Two days later, investigators arrested a suspect who had confessed to the homicide. However, he was later released after authorities realized nothing connected him to O’Keefe, and his motive was just to gain notoriety. After that, investigators ran out of leads. Some tire tracks were photographed but could not be compared with any vehicle at the time.

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As a result, the case went cold — until 2009 when Newport Beach police initially ran a DNA test on a sperm swab collected by a forward-looking Crime Scene Investigator Jim White in 1973.

“I knew it was potentially important because there was semen there, but that it would become as important as it was … I had no envision that the testing would become as sophisticated as it became. This one little screw cap vial with two little swabs in it that lasted all that time,” said White in an interview with CBS News.

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The DNA profile had no hits in the national criminal database, except, now, the police knew they were looking for a Caucasian man.

In 2017, Newport Beach Investigator Sgt. Court Depweg hired Parabon Nanolabs to generate a DNA genealogy profile. The company had gained notoriety because of its success that led to the arrest of the Golden State Killer. The technique involves taking a suspect’s DNA and comparing it with family members who had voluntarily submitted their DNA in various databases and depositories. As a result, it provides authorities with a larger pool of DNA in contrast to the national criminal database.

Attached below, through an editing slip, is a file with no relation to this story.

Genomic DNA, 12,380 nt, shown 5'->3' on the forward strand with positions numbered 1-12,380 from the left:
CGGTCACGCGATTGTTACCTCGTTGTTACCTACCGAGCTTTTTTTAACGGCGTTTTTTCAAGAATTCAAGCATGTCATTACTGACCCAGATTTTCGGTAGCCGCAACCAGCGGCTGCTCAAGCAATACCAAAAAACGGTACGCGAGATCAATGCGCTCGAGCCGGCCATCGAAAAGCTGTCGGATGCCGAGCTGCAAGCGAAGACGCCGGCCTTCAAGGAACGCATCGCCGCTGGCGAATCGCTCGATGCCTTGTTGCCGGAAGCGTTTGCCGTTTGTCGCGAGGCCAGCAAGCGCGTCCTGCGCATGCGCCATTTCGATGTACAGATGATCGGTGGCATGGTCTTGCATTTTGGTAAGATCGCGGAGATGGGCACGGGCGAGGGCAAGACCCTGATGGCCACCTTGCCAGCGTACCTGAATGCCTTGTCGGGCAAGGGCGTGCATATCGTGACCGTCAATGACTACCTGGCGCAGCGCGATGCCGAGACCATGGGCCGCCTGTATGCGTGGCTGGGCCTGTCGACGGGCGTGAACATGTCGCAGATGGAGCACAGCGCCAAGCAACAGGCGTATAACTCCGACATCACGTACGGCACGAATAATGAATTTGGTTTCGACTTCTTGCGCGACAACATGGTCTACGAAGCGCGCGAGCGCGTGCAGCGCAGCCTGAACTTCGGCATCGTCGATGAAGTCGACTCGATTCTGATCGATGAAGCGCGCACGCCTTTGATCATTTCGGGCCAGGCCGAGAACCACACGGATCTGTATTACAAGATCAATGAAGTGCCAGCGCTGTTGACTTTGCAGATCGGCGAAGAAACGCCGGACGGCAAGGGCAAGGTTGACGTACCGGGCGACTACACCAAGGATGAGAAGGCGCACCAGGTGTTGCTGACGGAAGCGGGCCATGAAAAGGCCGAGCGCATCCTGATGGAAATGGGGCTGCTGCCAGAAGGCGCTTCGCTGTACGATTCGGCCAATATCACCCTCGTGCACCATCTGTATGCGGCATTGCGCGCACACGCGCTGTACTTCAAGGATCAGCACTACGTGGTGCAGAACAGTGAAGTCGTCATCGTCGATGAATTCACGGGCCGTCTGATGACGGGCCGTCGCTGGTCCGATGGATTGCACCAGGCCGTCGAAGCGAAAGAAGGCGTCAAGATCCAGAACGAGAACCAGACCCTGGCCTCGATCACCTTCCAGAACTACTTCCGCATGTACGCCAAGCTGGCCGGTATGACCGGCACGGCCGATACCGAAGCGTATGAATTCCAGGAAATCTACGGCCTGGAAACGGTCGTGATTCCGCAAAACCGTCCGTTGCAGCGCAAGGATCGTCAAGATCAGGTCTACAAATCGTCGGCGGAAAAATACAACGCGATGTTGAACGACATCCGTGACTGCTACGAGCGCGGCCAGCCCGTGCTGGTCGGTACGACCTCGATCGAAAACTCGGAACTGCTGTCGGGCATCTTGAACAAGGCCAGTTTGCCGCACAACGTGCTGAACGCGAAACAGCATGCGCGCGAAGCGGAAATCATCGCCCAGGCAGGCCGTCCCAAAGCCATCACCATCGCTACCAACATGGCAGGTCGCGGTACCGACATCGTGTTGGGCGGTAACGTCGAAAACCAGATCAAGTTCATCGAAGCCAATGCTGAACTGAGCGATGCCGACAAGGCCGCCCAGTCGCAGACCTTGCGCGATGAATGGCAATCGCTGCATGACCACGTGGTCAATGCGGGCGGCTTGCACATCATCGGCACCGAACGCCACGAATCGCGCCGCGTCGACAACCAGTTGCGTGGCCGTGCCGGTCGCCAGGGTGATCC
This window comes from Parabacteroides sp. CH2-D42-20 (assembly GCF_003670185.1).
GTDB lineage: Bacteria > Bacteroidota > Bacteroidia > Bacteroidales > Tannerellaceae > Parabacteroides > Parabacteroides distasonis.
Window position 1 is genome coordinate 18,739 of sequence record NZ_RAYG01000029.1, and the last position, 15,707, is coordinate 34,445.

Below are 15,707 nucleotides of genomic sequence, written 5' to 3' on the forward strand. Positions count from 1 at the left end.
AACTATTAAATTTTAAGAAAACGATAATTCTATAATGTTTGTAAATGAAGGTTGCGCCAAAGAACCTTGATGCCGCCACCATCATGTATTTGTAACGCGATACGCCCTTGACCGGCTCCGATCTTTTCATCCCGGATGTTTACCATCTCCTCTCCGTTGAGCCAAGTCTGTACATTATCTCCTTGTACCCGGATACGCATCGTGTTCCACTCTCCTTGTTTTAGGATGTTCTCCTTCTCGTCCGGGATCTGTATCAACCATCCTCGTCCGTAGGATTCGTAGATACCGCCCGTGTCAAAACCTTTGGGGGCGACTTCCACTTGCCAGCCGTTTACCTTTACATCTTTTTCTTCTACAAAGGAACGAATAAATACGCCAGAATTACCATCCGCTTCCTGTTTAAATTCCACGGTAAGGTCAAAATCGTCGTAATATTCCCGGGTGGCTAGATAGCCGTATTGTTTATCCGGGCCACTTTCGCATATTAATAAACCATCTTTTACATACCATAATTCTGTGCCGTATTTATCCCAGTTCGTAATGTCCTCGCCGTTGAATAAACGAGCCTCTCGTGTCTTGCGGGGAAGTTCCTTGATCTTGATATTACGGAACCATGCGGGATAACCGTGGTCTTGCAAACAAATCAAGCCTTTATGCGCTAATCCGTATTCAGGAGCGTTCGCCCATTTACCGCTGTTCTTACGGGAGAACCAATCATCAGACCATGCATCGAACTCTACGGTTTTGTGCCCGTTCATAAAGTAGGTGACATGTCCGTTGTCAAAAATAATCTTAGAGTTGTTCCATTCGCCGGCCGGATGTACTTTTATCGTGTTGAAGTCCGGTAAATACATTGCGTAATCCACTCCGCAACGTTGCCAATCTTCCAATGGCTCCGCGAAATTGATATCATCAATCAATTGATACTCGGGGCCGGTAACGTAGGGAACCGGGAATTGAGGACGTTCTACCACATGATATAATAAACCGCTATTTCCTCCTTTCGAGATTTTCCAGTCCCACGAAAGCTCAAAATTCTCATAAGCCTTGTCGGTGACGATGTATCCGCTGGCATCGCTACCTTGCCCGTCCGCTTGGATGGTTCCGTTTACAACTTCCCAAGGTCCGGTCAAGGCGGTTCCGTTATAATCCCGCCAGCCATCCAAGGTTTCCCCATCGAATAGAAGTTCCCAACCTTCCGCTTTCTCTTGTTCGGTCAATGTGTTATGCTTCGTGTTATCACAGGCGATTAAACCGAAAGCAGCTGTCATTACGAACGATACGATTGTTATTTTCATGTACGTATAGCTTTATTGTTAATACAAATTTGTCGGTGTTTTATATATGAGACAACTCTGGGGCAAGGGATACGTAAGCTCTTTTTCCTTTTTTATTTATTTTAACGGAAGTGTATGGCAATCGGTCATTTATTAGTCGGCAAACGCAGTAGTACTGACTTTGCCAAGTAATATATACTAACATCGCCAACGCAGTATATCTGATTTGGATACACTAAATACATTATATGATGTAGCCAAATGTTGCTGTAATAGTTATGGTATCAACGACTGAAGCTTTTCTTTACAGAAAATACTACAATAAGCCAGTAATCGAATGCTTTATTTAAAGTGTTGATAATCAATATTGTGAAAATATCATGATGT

Still, there were no hits.

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On July 6, 2018, 45 years after O’Keefe’s death, Newport Beach Police re-opened the case and launched a Twitter campaign for O’Keefe, sharing her story from the victim’s point of view and giving her a voice. The campaign went viral with seven million tweets globally.